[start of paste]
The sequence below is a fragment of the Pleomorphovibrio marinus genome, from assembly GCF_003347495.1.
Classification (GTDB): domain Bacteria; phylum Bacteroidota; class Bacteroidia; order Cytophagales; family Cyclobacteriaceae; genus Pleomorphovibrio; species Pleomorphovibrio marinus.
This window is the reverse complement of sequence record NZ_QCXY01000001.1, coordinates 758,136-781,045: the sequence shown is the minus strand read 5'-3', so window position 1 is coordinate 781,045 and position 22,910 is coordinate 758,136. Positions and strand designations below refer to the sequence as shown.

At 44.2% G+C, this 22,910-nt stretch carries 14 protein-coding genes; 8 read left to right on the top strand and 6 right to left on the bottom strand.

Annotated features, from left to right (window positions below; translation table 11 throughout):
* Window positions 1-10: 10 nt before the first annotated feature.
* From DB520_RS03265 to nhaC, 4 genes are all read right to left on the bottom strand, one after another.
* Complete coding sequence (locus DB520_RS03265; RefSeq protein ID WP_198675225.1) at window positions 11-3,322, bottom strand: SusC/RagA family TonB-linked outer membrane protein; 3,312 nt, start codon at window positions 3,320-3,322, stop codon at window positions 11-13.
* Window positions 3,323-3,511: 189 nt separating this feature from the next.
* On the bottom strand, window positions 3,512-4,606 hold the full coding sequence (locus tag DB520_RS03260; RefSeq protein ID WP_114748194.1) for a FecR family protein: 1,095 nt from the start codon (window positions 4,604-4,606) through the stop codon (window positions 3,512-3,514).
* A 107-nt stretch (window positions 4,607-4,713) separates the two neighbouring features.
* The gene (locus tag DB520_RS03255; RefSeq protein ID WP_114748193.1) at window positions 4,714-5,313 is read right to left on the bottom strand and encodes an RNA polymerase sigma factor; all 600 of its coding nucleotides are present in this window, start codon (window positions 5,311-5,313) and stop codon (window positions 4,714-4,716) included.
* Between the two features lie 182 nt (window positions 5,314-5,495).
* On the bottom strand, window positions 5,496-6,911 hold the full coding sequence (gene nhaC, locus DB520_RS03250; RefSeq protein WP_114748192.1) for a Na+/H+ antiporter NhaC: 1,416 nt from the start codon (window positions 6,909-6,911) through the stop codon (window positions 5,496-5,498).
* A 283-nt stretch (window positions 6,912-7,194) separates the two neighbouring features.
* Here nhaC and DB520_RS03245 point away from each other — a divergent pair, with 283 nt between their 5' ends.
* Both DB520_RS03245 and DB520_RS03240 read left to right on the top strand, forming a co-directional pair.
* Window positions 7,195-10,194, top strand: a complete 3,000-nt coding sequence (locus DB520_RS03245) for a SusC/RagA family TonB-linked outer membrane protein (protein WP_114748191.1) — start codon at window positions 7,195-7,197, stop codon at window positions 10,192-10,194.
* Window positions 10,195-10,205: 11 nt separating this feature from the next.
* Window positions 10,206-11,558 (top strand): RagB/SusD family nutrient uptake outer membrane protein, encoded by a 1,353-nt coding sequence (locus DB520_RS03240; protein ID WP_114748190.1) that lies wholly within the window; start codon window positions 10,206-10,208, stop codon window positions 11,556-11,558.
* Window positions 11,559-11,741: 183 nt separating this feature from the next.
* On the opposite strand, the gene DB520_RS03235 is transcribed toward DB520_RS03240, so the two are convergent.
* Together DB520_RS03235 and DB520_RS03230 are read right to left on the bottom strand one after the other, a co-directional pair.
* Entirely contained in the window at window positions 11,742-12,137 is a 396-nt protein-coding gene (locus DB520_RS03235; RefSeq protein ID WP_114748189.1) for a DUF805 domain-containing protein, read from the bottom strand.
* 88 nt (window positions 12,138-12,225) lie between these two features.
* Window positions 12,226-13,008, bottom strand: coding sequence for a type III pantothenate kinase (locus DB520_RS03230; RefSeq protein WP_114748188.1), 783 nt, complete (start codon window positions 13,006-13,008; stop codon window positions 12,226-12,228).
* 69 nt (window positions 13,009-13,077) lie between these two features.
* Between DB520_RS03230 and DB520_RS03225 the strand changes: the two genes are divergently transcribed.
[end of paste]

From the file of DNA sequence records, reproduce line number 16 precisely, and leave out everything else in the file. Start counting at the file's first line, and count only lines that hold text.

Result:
* Here nhaC and DB520_RS03245 point away from each other — a divergent pair, with 283 nt between their 5' ends.